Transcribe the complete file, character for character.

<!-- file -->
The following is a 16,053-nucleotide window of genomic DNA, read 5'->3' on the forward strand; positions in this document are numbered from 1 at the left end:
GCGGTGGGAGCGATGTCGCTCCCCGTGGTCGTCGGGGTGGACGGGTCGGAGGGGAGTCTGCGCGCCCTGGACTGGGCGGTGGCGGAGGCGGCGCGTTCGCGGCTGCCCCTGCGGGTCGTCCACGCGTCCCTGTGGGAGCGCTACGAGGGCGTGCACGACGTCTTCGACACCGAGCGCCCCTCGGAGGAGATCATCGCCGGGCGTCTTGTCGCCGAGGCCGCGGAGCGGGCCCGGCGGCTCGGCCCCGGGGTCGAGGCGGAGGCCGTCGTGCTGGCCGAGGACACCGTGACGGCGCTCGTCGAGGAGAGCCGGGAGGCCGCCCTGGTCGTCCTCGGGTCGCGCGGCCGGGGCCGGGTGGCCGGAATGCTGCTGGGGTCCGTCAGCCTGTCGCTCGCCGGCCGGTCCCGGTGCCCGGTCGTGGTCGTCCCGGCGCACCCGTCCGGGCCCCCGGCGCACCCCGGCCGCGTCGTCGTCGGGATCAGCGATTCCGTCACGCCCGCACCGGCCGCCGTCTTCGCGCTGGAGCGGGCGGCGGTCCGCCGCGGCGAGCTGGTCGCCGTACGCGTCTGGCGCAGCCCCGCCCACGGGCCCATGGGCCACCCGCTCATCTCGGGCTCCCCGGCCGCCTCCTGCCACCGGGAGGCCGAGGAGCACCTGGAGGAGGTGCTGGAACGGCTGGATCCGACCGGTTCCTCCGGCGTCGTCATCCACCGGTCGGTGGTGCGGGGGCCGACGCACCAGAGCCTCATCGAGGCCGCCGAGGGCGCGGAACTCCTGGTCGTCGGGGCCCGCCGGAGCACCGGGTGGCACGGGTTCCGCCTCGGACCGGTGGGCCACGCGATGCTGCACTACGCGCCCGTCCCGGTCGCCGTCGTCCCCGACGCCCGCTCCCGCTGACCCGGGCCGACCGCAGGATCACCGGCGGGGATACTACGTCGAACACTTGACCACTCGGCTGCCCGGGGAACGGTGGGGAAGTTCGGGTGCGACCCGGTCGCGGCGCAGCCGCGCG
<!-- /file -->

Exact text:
The following is a 16,053-nucleotide window of genomic DNA, read 5'->3' on the forward strand; positions in this document are numbered from 1 at the left end:
GCGGTGGGAGCGATGTCGCTCCCCGTGGTCGTCGGGGTGGACGGGTCGGAGGGGAGTCTGCGCGCCCTGGACTGGGCGGTGGCGGAGGCGGCGCGTTCGCGGCTGCCCCTGCGGGTCGTCCACGCGTCCCTGTGGGAGCGCTACGAGGGCGTGCACGACGTCTTCGACACCGAGCGCCCCTCGGAGGAGATCATCGCCGGGCGTCTTGTCGCCGAGGCCGCGGAGCGGGCCCGGCGGCTCGGCCCCGGGGTCGAGGCGGAGGCCGTCGTGCTGGCCGAGGACACCGTGACGGCGCTCGTCGAGGAGAGCCGGGAGGCCGCCCTGGTCGTCCTCGGGTCGCGCGGCCGGGGCCGGGTGGCCGGAATGCTGCTGGGGTCCGTCAGCCTGTCGCTCGCCGGCCGGTCCCGGTGCCCGGTCGTGGTCGTCCCGGCGCACCCGTCCGGGCCCCCGGCGCACCCCGGCCGCGTCGTCGTCGGGATCAGCGATTCCGTCACGCCCGCACCGGCCGCCGTCTTCGCGCTGGAGCGGGCGGCGGTCCGCCGCGGCGAGCTGGTCGCCGTACGCGTCTGGCGCAGCCCCGCCCACGGGCCCATGGGCCACCCGCTCATCTCGGGCTCCCCGGCCGCCTCCTGCCACCGGGAGGCCGAGGAGCACCTGGAGGAGGTGCTGGAACGGCTGGATCCGACCGGTTCCTCCGGCGTCGTCATCCACCGGTCGGTGGTGCGGGGGCCGACGCACCAGAGCCTCATCGAGGCCGCCGAGGGCGCGGAACTCCTGGTCGTCGGGGCCCGCCGGAGCACCGGGTGGCACGGGTTCCGCCTCGGACCGGTGGGCCACGCGATGCTGCACTACGCGCCCGTCCCGGTCGCCGTCGTCCCCGACGCCCGCTCCCGCTGACCCGGGCCGACCGCAGGATCACCGGCGGGGATACTACGTCGAACACTTGACCACTCGGCTGCCCGGGGAACGGTGGGGAAGTTCGGGTGCGACCCGGTCGCGGCGCAGCCGCGCG